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Cover image for Wrapping arrays in ReactJS
Murat Can YΓΌksel
Murat Can YΓΌksel

Posted on

Wrapping arrays in ReactJS

I want to display some sort of text, a reviews kind of a thing maybe, or just pictures I can see the next and the previous image by clicking the respective buttons. To do so, I'll need to know how to wrap around arrays. In this post, I'll be showing that.

You can find the source code here => https://github.com/muratcan-yuksel/react-wrap-array

To start with, I create a data.js file and put the following inside =>

const data = [
  {
    id: 1,
    text: "1st Text",
  },
  {
    id: 2,
    text: "2nd Text",
  },
  {
    id: 3,
    text: "3rd Text",
  },
  {
    id: 4,
    text: "4th Text",
  },
  {
    id: 5,
    text: "5th Text",
  },
];
export default data;
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In my application, I don't want to map through this data array of objects. No, I want to display only one of them each time. Check my App.js file=>

import React, { useState } from "react";
import data from "./data";
import "./style.css";

const App = () => {
  const [index, setIndex] = useState(0);
  const { id, text } = data[index];

  const nextItem = () => {
    setIndex((index) => {
      let newIndex = index + 1;
      return wrapItems(newIndex);
    });
  };

  const previousItem = () => {
    setIndex((index) => {
      let newIndex = index - 1;
      return wrapItems(newIndex);
    });
  };

  const wrapItems = (itemIndex) => {
    if (itemIndex > data.length - 1) {
      return 0;
    } else if (itemIndex < 0) {
      return data.length - 1;
    } else {
      return itemIndex;
    }
  };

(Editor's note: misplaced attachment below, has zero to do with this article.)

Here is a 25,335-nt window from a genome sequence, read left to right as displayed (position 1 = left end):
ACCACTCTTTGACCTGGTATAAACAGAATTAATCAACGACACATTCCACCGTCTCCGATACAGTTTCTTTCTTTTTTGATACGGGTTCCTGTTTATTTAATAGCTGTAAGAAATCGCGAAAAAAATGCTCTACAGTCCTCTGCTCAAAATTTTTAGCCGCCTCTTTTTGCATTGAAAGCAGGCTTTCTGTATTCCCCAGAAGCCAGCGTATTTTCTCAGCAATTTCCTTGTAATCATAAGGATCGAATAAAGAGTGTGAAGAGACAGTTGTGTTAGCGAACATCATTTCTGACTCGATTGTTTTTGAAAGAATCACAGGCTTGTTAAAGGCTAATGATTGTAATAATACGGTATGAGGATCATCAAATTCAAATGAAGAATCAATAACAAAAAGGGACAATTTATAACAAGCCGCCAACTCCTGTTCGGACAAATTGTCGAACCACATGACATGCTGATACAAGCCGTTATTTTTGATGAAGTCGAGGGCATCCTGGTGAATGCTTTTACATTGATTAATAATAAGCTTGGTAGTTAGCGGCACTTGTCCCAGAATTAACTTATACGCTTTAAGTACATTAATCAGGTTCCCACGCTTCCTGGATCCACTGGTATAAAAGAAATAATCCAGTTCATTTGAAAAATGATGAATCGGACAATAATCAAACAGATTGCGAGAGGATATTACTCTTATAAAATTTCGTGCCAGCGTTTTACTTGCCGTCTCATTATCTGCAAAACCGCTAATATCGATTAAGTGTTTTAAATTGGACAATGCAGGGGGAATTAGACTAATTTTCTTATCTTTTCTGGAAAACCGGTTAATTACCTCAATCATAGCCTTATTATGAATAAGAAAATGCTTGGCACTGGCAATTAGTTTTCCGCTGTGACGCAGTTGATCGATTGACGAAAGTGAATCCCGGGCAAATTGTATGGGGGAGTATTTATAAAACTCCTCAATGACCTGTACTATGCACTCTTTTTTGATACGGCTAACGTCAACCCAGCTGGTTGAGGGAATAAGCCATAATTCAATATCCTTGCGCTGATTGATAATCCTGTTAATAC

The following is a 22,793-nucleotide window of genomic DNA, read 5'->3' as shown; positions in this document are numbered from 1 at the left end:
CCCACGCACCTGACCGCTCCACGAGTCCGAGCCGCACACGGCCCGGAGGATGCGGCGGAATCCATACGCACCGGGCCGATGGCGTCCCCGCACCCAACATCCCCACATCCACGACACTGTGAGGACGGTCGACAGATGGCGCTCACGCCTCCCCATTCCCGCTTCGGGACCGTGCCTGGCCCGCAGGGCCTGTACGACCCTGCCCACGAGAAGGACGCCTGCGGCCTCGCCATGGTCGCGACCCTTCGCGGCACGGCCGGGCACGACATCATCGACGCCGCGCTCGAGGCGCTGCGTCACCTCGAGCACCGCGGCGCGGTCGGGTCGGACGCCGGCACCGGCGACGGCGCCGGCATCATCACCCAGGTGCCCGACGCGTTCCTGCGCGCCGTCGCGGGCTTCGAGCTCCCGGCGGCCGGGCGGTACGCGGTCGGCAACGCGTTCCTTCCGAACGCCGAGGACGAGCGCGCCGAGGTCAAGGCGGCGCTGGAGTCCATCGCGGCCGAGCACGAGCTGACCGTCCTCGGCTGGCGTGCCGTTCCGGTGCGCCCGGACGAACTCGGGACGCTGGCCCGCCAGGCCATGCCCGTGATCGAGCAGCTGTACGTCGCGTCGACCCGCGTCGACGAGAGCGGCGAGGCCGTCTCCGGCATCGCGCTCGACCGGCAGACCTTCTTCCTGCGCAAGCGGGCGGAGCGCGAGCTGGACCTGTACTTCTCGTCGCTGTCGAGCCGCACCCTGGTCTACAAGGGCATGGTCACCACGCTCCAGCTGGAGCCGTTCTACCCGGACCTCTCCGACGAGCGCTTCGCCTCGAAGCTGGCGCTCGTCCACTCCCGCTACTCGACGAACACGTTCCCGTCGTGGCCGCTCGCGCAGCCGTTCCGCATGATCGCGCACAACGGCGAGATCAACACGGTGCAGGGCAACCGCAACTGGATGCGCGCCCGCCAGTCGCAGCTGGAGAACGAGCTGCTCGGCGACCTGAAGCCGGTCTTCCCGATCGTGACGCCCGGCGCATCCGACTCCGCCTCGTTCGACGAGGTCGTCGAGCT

return (
    <div id={id} className="container">
      <div className="title">{text} </div>
      <div className="buttons">
        <button onClick={previousItem} className="btn">
          Previous
        </button>
        <button onClick={nextItem} className="btn">
          Next
        </button>
      </div>
    </div>
  );
};

export default App;
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I start by importing the useState hook from React, the data.js file I've just created, and a style.css file you shouldn't be worried about. If you want to check it out, I've provided the source code above anyway.

I set my state to 0, this will be the index of the element I want to display on the page from the data array. With const { id, text } = data[index]; I destructure the data coming so that whenever I want to use the text or id variables, they'll point to the item in the data array at the index of state. That means that if the state were to change, the id and the text would point to a different item in the data array from data.js.

Now, in my return statement I display the β‚Ίext, and also have two buttons: One of them pointing to the previous item while the other one pointing to the next item. I also have some functions attached to them.

The function nextItem sets the state to plus one of whatever it is. Now, since I can't modify the state directly, I'll have to work around and write a function to manipulate index. The function previousItem is the same except that it sets the state to minus one of whatever it is at that moment. But you'll also notice that the returned newIndex is wrapped inside the wrapItems'function.

The reason wrapItems function exist is that if it weren't, whenever we reach to the last item in the data array, which is the 5th item because I only put 5 items in the array, which means the 4th index as indexes start at 0, the nextItem would continue to update the state to plus one, which would make the index 5, and our application would crash. It would crash because we don't have any item at the index 5 of our data array. Hell, we don't have the index 5 at all. The same would happen with the previousItem function obviously, the app would crash at index -1. wrapItems function fixes that problem.

Now, wrapItems function takes a number and probably is interpreted like so=>

  • If the given number, which is the index coming from the state, is bigger than the last index of the data array (which is 4, as there are 5 items and indexes start at 0), return 0 so that we'd start from the beginning.
  • If the index is smaller than 0, which means we're at the first index, which also means we might fall into the world of negative numbers that'll crash our app, let's update the state to the last index of the data array, so that when we fire the previousItem function by clicking the appropriate button when we're at the first item, we'd be presented with the last item and not a crashed app.
  • else, things are fine, do not do anything.

That's all. Cheers!

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